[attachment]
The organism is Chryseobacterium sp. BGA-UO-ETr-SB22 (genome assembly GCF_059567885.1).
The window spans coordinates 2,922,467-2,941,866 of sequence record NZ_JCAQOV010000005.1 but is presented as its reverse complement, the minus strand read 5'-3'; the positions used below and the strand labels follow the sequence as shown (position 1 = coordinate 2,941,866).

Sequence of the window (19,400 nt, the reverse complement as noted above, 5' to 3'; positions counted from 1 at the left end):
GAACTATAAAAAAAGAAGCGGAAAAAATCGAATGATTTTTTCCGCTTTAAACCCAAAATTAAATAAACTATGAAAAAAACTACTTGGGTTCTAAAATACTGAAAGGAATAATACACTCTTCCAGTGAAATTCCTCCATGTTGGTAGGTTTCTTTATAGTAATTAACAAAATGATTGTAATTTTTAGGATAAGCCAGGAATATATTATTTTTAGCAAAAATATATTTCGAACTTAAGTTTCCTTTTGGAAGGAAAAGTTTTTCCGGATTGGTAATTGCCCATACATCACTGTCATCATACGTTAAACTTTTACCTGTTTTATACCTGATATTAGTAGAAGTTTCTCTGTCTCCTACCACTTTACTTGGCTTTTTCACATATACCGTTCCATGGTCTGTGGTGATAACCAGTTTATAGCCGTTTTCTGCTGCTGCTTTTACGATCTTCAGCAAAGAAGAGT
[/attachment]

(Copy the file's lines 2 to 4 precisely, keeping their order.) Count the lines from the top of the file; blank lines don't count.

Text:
The window spans coordinates 2,922,467-2,941,866 of sequence record NZ_JCAQOV010000005.1 but is presented as its reverse complement, the minus strand read 5'-3'; the positions used below and the strand labels follow the sequence as shown (position 1 = coordinate 2,941,866).

Sequence of the window (19,400 nt, the reverse complement as noted above, 5' to 3'; positions counted from 1 at the left end):
GAACTATAAAAAAAGAAGCGGAAAAAATCGAATGATTTTTTCCGCTTTAAACCCAAAATTAAATAAACTATGAAAAAAACTACTTGGGTTCTAAAATACTGAAAGGAATAATACACTCTTCCAGTGAAATTCCTCCATGTTGGTAGGTTTCTTTATAGTAATTAACAAAATGATTGTAATTTTTAGGATAAGCCAGGAATATATTATTTTTAGCAAAAATATATTTCGAACTTAAGTTTCCTTTTGGAAGGAAAAGTTTTTCCGGATTGGTAATTGCCCATACATCACTGTCATCATACGTTAAACTTTTACCTGTTTTATACCTGATATTAGTAGAAGTTTCTCTGTCTCCTACCACTTTACTTGGCTTTTTCACATATACCGTTCCATGGTCTGTGGTGATAACCAGTTTATAGCCGTTTTCTGCTGCTGCTTTTACGATCTTCAGCAAAGAAGAGT